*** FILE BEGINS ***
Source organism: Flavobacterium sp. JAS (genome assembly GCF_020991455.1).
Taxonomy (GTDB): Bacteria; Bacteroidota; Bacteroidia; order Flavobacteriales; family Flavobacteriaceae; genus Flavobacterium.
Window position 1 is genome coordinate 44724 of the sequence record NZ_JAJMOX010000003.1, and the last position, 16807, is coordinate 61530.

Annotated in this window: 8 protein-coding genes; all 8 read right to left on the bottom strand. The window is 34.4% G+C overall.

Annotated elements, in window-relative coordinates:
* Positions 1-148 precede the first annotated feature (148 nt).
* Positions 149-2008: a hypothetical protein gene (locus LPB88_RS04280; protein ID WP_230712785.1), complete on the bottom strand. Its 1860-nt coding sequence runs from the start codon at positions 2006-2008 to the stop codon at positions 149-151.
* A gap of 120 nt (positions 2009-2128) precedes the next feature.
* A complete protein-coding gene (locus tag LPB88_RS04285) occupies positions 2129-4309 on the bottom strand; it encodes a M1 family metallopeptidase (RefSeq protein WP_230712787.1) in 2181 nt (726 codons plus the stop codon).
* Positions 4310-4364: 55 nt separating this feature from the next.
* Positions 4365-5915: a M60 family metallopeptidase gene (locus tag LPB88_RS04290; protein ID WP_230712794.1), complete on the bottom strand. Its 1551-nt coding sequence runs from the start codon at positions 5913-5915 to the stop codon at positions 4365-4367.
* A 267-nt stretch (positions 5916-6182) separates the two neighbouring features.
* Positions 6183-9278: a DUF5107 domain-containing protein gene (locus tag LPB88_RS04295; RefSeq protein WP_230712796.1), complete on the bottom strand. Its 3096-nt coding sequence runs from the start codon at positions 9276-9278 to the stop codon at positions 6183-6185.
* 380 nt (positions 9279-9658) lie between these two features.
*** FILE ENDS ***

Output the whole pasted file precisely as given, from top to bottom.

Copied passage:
Source organism: Flavobacterium sp. JAS (genome assembly GCF_020991455.1).
Taxonomy (GTDB): Bacteria; Bacteroidota; Bacteroidia; order Flavobacteriales; family Flavobacteriaceae; genus Flavobacterium.
Window position 1 is genome coordinate 44724 of the sequence record NZ_JAJMOX010000003.1, and the last position, 16807, is coordinate 61530.

Annotated in this window: 8 protein-coding genes; all 8 read right to left on the bottom strand. The window is 34.4% G+C overall.

Annotated elements, in window-relative coordinates:
* Positions 1-148 precede the first annotated feature (148 nt).
* Positions 149-2008: a hypothetical protein gene (locus LPB88_RS04280; protein ID WP_230712785.1), complete on the bottom strand. Its 1860-nt coding sequence runs from the start codon at positions 2006-2008 to the stop codon at positions 149-151.
* A gap of 120 nt (positions 2009-2128) precedes the next feature.
* A complete protein-coding gene (locus tag LPB88_RS04285) occupies positions 2129-4309 on the bottom strand; it encodes a M1 family metallopeptidase (RefSeq protein WP_230712787.1) in 2181 nt (726 codons plus the stop codon).
* Positions 4310-4364: 55 nt separating this feature from the next.
* Positions 4365-5915: a M60 family metallopeptidase gene (locus tag LPB88_RS04290; protein ID WP_230712794.1), complete on the bottom strand. Its 1551-nt coding sequence runs from the start codon at positions 5913-5915 to the stop codon at positions 4365-4367.
* A 267-nt stretch (positions 5916-6182) separates the two neighbouring features.
* Positions 6183-9278: a DUF5107 domain-containing protein gene (locus tag LPB88_RS04295; RefSeq protein WP_230712796.1), complete on the bottom strand. Its 3096-nt coding sequence runs from the start codon at positions 9276-9278 to the stop codon at positions 6183-6185.
* 380 nt (positions 9279-9658) lie between these two features.